Friday, January 29, 2010


If Boise Little Theater's production of Fools was a person, he'd be a big grinning frat boy who's learned to balance a spoon on his nose while belching The Star-Spangled Banner and pouring you a boilermaker. Yeah, he's really dumb, but he throws a good party. And yes, the show may just be the dumbest thing Neil Simon ever wrote, but you'll have fun nonetheless.

Jason Roper plays Leon, an enthusiastic schoolteacher who has taken a job as schoolmaster in the village of Kulyenchikov. When he arrives in town, he meets several villagers, played by Andy Neill, Sean McBride, Joey Maxey, Steven Lanzet and Becky Kimsey. They inform him that the village has been cursed with stupidity for 200 years. Really stupid. Like, not being able to tell the difference between a cow and a duck stupid. Legend has it that if he stays in the village for 24 hours and cannot break the curse, he too will become stupid. Leon meets Dr. Zubritsky (Don Mummert) and Lenya (Jo-Ann Jones), who have hired him to educate their daughter Sophia in the hopes that that will break the curse, and falls in love with Sophia (Allison Terenzio) in the process.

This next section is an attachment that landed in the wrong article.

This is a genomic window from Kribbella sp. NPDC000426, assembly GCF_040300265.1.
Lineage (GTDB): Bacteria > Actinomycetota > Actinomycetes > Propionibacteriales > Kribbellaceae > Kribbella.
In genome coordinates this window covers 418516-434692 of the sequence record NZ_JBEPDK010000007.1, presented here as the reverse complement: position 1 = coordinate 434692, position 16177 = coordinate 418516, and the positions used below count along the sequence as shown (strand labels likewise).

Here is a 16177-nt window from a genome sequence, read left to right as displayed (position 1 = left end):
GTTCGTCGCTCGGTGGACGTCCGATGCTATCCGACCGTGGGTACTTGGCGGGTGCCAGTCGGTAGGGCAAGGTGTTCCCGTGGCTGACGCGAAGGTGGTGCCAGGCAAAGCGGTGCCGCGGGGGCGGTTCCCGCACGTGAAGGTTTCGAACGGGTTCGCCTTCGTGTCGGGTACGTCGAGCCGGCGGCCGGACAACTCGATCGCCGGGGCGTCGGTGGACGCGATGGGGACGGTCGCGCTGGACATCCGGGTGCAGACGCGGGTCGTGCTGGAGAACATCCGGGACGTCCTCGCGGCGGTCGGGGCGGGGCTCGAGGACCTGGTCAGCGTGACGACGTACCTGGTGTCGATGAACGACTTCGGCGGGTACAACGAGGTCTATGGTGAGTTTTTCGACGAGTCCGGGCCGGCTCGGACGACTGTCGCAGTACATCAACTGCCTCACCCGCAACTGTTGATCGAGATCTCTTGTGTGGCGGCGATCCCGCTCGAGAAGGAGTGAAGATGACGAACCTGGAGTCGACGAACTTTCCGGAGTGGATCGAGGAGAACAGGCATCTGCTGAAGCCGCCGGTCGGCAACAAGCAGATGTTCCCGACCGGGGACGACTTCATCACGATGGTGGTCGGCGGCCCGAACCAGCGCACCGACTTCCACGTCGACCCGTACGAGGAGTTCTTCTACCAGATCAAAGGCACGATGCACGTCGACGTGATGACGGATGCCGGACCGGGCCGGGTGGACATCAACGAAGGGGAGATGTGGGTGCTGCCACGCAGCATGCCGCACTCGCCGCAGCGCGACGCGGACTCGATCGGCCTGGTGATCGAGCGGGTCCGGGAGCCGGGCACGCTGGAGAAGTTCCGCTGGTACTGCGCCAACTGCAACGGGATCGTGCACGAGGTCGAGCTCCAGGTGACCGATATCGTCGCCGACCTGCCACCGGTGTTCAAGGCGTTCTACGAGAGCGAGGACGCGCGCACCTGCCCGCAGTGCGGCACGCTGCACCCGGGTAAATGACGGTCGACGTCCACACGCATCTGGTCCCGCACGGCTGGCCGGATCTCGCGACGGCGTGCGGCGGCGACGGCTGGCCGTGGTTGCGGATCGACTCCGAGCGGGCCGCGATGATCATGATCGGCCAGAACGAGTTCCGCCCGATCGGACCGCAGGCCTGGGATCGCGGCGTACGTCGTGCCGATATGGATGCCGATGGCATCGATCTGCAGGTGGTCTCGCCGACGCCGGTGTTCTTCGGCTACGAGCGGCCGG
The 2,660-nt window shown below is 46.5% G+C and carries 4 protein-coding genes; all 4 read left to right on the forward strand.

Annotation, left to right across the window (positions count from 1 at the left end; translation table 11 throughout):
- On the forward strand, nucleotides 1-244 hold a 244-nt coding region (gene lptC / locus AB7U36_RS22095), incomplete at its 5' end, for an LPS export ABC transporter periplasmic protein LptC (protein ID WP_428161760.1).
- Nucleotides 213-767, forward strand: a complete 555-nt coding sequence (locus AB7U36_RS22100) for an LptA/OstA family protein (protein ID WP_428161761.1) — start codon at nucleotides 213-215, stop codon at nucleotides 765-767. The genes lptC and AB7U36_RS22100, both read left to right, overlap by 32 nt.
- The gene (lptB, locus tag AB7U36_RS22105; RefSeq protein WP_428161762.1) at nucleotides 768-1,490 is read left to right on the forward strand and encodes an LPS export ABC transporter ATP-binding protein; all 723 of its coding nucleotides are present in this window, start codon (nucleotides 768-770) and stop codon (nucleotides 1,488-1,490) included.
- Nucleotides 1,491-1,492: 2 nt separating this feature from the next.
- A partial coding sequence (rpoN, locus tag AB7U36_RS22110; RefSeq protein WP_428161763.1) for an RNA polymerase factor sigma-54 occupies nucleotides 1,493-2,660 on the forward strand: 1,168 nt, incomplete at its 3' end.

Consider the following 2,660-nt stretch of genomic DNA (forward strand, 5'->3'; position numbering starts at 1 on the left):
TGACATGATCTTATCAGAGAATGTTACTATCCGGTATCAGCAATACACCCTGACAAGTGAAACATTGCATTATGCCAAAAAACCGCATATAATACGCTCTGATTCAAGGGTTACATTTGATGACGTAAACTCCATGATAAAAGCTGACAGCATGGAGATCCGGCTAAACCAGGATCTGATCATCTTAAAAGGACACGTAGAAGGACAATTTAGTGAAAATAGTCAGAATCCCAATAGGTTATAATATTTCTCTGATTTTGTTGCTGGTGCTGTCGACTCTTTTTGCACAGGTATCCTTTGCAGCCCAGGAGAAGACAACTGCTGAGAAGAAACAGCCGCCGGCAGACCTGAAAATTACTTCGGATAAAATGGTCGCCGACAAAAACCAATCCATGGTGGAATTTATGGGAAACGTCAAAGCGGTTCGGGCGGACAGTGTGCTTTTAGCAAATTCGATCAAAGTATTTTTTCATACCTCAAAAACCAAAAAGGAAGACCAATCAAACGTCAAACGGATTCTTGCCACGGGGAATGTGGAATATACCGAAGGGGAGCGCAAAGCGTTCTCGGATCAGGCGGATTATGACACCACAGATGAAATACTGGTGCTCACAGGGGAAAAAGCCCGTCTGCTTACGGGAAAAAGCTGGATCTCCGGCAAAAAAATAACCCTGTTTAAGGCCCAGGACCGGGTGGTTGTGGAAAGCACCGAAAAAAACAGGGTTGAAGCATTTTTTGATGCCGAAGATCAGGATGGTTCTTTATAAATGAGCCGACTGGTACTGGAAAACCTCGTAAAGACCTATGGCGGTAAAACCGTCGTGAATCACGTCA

It's pretty dumb -- which the actors and director themselves readily acknowledge -- but there's a lot of good schtick that keeps it entertaining, and the brisk pace of the show keeps it from being dumb in a mind-numbing way.

Roper's numerous asides to the audience were a bit hammy and sometimes rather distracting, but I suppose that's primarily a problem I have with the script. Pretty much everything he says in the asides is something he could have (and did) easily demonstrated with his acting, so mostly they just seemed unnecessary and I would've rather the play just continued with the action.

One really nice element director Kevin Kimsey and the cast added to the show was to have several of the cast members come out into the lobby during intermission in character. Lanzet, who played the postman, delivered mail to the audience (I accidentally got something addressed to William Shakespeare. Apparently someone was trying to sell him a vacation tour of the Yampa River). Becky Kimsey sold some unusual-looking fish to audience members who remembered to bring their kopecks. And Neill kept asking people if they'd seen his two dozen sheep; he'd managed to lose all 14 of them.

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